God’s people are truly impossible people.  Without God we can do nothing.  With God we can do anything God asks of us and that is more miraculous than any of the amazing creatures that fill our planet.

What Shapes Your Spirituality?

 

African Village scene

African Village scene

 

 

Last week I wrote a post on New Realities Shaping Spirituality in the 21st Century.  Since then I have been thinking a lot about the forces that shape spirituality for all of us in this global village in which we live.  These thoughts have been spurred on by the fact that Pentecost is only a few weeks away and the traditional emphasis for that celebration is either the need for peace amongst peoples or the multicultural nature of the kingdom of God.

I was not only thinking about is the forces that shape spirituality in general but the specific forces that shape spirituality for each of us as individuals.  After all it is these forces that determine how we interact with others both in and outside the kingdom of God and how we interact with our world.  

What has shaped my spirituality I was wondering?

Many of the forces are ones that you are already aware of – forces that shape all of us and the ways that we practice our faith – the families and neighbourhoods we grow up, our culture and how much we interact with people of other cultures, our education and the faith traditions or lack there of in which we grow up.  As well as that the life experiences we have had continue to shape and mold our views of faith and our spiritual practices.  However there are other forces too that shape our spirituality that we may think less about.  Here are some of the ones that I am most aware of in my life.     

  1. I often tell people that my theology was shaped in the refugee camps in Thailand.  The 2 short months that I spent on the Thai Cambodian in the mid 1980s had a huge impact on my view of the poor and my responsibility to people at the margins .  However it was only as I was thinking about the shaping of faith this week that it occurred to me that my acquiring Chronic Fatigue Syndrome which resulted in me leaving Mercy Ships was just as strong a shaping factor.  It was this experience that made me ask the question “How did Jesus spend his time on earth?” which started me looking at spiritual rhythms and the need for both balance and sustainability in my life.  It is this that has shaped my desire to be a part of a community in which spiritual disciples and the rhythm of morning and evening prayer is practiced.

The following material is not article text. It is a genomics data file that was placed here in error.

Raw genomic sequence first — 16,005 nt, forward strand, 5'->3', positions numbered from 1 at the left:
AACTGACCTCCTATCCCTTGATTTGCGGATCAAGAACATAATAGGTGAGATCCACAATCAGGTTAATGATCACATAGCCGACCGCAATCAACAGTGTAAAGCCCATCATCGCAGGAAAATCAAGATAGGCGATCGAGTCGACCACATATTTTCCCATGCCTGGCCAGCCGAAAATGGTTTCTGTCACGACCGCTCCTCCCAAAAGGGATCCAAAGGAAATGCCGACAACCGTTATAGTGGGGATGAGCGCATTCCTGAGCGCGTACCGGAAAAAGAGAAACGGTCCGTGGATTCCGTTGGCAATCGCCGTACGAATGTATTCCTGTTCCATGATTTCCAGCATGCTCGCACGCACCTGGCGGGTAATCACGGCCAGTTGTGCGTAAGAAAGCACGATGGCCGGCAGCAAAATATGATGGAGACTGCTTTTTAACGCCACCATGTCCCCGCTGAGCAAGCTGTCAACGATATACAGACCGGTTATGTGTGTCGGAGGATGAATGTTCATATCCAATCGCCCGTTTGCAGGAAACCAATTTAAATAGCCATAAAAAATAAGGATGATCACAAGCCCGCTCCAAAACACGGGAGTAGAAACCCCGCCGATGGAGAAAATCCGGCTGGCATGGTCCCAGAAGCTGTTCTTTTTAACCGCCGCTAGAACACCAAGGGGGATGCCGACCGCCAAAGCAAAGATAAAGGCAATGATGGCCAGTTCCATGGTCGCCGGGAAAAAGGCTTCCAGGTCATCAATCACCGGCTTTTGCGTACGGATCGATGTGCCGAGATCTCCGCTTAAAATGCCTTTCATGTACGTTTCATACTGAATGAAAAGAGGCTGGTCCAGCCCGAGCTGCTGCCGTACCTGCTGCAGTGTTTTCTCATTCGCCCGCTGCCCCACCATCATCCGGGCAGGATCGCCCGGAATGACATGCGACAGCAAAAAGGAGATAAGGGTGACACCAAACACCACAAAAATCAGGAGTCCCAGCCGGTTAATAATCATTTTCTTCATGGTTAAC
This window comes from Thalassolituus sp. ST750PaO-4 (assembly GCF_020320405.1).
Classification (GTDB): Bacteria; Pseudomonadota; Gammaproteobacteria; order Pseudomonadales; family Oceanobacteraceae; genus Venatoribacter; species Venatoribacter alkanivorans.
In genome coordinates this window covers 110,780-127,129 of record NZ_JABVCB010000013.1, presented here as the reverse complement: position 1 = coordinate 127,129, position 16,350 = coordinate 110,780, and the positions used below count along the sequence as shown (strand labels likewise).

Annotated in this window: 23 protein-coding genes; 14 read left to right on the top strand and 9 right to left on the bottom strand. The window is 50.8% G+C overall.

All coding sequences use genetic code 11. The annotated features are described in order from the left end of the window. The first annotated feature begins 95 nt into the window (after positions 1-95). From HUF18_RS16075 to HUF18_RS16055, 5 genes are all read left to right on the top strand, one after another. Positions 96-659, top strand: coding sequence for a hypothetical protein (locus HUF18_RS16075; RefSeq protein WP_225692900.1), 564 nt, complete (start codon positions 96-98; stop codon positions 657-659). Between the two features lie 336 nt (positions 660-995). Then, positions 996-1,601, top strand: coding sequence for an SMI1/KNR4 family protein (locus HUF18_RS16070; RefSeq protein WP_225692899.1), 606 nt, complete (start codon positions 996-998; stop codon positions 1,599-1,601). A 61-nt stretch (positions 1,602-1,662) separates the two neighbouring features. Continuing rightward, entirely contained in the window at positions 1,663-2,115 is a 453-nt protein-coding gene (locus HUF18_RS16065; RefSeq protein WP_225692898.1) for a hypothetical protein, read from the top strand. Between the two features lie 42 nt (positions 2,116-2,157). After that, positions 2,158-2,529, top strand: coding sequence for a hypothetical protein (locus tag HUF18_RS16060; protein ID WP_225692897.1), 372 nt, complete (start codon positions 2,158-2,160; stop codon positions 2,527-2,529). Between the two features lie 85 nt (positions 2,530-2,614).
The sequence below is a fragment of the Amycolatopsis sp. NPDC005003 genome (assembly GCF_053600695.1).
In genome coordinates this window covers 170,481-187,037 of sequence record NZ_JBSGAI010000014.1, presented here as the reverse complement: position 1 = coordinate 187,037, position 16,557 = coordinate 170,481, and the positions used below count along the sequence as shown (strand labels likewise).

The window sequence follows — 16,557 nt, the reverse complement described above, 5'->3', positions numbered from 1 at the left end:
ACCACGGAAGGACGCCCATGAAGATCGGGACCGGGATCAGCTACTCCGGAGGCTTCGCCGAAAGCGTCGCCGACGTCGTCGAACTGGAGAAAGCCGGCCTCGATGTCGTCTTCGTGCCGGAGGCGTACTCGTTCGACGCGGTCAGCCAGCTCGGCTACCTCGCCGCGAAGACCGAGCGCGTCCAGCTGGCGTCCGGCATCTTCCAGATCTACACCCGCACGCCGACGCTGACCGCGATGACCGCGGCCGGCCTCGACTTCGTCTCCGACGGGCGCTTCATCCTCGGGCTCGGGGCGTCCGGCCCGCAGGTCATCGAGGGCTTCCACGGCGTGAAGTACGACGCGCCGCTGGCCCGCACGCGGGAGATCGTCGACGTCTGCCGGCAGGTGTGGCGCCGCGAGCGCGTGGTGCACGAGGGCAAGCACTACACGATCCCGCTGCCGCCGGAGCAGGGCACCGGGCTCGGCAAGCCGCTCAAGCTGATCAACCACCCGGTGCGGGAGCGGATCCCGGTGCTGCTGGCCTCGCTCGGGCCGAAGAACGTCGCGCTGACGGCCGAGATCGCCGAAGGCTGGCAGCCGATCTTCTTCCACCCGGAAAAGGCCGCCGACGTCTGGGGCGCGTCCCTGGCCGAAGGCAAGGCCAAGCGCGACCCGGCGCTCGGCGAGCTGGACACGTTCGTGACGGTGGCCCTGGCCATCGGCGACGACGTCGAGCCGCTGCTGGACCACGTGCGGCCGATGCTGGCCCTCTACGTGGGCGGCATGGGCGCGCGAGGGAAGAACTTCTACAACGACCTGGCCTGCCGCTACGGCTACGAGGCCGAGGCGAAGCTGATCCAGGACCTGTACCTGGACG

2. Living as an Australian in an American context after having worked with the poor in Africa, Asia and South America is another experience that has had a huge impact on the shaping my Christian faith.  I constantly struggle with the wealth of most Western Christians and the indifference to the plight of sisters and brothers in other parts of the world.  How would God have us live? is the question I continue to grapple with out of this struggle.  It has resulted in my work on shalom as well as my continued desire to raise issues of poverty, inequality and oppression to those who live comfortable lives. 
  3. Living in community with sisters and brothers from around the world as I did on board the Mercy Ship Anastasis and now in a much smaller community here in Seattle continues to mold and shape me.  Recognizing that God comes to us in community and that we cannot fully represent God unless we are involved in community is both a challenge and an encouragement to me   
  4. Reading books from a broad array of faith perspectives and viewpoints also continues to impact my faith.   I am constantly on the lookout for books that stretch my understanding of God and God’s purposes for those of us who follower Christ.  I hunger for a deeper understanding of God that I recognize more and more can only come through the eyes of those who see God differently than do.  
  5. Working in the garden.  As most of you who read my blog regularly know this is one experience that continues to grow and nurture my faith.  The gospels are coming alive for me in new ways as I interact with the story of God as it is revealed in the garden.    

So what are the forces that shape your spirituality?  I think it would be great to carry on a conversation about this so that we can become more aware of how we are all shaped by forces both within ourselves and in the world around us.  Would you be interested in participating in a synchroblog on this topic?  Who else would you like to hear from in this?